Whether we consent to sex under the circumstances presented depends on factors that are highly context-dependent and, to some extent, idiosyncratic.49 For A, anyone over forty is too old; for B, under forty is too young. For C, sex belongs in a long-term relationship; D could not disagree more. E wants sex only with a kind soul, F only with a professional success, G only with a committed environmentalist, H only with a non-felon and disease-free lover. The list could go on indefinitely—and this one doesn’t even encompass which acts are consented to,50 or the far more elusive aspects of sexual desire.

At times (oftentimes, Rubenfeld contends51) we agree to sex based on a misimpression of the “facts”—facts that are, let us say, material to our consent.52This misimpression might be created by outright lies calculated to induce consent. It might also result because the party wanting sex misleads or conceals information that would, if known, lead to nonconsent.53 There are plenty of names for people who behave like this, most unfit for academic discourse. (Interestingly, many are gendered.) But, barring additional facts, “rapist” is not among them. Consent was obtained; it cannot be discounted solely by virtue of its imperfection. Otherwise, in a world where sexual agency is constrained in all sorts of ways, there could be no valid consent.54 Sexual subjectivity would falter, to say the least.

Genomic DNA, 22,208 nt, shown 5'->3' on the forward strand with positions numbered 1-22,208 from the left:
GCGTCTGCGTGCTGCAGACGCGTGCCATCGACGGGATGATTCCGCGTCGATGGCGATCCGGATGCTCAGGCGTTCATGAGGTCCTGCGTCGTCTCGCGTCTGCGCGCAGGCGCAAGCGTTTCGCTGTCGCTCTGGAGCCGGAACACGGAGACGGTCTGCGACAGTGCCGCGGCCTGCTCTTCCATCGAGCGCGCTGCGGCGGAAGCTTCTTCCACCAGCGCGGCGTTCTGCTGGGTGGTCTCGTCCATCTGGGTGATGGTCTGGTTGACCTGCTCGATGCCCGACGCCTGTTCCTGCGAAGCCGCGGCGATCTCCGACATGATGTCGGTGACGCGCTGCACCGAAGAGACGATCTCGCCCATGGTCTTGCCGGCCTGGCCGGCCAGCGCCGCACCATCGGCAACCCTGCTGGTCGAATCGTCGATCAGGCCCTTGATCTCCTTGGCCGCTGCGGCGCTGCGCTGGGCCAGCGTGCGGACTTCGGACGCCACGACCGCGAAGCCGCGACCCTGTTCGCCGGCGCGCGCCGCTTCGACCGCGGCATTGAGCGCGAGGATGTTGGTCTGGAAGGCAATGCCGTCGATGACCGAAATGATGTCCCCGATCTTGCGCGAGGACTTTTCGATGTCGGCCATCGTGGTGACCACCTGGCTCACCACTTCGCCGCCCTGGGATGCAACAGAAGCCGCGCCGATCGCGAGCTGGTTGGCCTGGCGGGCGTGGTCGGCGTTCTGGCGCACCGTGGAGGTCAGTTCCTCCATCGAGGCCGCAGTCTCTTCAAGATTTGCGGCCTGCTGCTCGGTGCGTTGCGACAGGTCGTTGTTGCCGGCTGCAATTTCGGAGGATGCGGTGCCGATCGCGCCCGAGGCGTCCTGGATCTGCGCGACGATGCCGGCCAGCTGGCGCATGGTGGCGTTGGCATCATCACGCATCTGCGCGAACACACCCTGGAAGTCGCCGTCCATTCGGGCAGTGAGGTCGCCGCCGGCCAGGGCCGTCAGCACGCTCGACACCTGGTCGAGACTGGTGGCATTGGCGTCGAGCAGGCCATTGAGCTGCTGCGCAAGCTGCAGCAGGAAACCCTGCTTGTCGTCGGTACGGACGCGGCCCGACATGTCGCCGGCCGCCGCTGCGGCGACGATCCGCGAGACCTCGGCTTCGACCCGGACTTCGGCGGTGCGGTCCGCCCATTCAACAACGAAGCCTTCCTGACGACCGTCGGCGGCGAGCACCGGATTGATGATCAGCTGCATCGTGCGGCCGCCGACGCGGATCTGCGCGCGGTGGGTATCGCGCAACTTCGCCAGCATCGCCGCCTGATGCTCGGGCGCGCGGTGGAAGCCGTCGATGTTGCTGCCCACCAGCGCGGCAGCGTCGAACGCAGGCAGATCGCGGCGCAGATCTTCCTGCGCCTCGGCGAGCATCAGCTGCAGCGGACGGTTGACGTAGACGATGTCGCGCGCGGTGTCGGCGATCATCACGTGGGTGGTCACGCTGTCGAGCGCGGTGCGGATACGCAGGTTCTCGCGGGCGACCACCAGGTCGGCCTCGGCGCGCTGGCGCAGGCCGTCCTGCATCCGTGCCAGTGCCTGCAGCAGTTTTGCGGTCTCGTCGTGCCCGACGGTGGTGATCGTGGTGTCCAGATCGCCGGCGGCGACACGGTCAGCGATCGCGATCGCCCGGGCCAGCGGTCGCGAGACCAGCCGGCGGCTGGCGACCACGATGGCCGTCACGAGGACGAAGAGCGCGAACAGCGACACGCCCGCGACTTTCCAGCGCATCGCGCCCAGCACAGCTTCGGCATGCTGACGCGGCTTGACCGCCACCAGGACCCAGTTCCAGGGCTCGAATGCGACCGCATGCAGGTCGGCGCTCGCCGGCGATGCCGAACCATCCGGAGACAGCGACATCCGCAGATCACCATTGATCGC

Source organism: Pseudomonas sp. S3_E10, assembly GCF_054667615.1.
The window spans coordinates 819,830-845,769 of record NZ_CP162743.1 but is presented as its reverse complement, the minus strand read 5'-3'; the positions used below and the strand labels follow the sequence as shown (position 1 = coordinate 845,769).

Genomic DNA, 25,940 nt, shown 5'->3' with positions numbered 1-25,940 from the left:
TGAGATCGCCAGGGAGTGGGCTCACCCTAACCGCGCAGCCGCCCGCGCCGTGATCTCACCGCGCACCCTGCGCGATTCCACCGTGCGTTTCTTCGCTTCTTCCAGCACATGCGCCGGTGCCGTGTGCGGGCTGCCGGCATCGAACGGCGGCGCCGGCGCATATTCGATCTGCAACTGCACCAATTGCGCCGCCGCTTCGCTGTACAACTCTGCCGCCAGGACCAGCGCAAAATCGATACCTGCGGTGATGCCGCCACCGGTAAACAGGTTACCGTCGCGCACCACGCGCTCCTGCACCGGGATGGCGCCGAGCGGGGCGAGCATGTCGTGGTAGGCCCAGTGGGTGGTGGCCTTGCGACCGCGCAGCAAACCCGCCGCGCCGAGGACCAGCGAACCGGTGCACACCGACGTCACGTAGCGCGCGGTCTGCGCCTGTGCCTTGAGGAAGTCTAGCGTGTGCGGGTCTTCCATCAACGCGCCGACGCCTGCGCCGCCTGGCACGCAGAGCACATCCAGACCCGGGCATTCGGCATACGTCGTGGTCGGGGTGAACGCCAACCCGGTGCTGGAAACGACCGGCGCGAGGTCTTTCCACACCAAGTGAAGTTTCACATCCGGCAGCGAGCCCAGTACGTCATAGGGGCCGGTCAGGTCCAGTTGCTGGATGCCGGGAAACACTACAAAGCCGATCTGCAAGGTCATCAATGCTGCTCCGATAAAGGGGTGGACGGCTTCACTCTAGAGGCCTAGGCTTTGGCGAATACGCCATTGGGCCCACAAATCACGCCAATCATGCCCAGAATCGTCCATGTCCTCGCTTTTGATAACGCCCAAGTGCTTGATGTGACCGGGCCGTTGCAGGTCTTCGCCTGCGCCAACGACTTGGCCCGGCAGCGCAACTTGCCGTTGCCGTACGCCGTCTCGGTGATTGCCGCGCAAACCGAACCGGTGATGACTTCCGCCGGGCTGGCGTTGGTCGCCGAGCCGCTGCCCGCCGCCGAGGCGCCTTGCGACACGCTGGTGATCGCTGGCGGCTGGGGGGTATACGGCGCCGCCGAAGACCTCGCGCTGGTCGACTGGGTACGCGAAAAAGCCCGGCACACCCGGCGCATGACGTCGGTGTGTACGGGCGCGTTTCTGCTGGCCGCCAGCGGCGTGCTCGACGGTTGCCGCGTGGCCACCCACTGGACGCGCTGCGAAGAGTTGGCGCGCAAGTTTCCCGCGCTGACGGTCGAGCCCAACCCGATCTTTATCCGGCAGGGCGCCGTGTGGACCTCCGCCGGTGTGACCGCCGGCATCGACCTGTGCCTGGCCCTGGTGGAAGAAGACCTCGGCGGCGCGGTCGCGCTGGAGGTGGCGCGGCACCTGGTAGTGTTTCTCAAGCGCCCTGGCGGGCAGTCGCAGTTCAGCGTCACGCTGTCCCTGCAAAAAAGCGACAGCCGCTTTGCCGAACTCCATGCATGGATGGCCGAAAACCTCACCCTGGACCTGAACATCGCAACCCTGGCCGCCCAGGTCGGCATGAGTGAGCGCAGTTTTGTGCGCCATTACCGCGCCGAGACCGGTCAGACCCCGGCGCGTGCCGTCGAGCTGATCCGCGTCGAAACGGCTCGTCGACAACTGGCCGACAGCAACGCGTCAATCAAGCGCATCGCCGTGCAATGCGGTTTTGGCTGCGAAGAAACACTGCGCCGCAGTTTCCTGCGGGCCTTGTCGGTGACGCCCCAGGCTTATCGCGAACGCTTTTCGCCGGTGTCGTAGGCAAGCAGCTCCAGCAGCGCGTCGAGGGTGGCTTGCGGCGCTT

Sex does not become rape because one of the consenting parties is incompletely informed, though we might decide that some conduct calculated to induce this uninformed consent is sufficiently reprehensible that it is properly criminalized.55 That said, a wide enough gap between what a party consents to and what actually transpires may mean that there is no consent to what actually transpires. This is sex without consent. This is rape.

I realize that this understanding of sex-by-deception also requires that lines be drawn. Suppose a woman seeking a long-term relationship consents to sex with a man who, unbeknownst to her, is married. I am willing to reject the claim that there was no valid consent here, and I maintain that the wrong to her is qualitatively different from what it would have been had she not consented at all.56 The distinction is best understood by reference to sexual agency. Giving meaning to consent acknowledges that agency can be exercised within degraded relationships, and even within relationships of unequal power. Otherwise, assertions of agency would be impossible.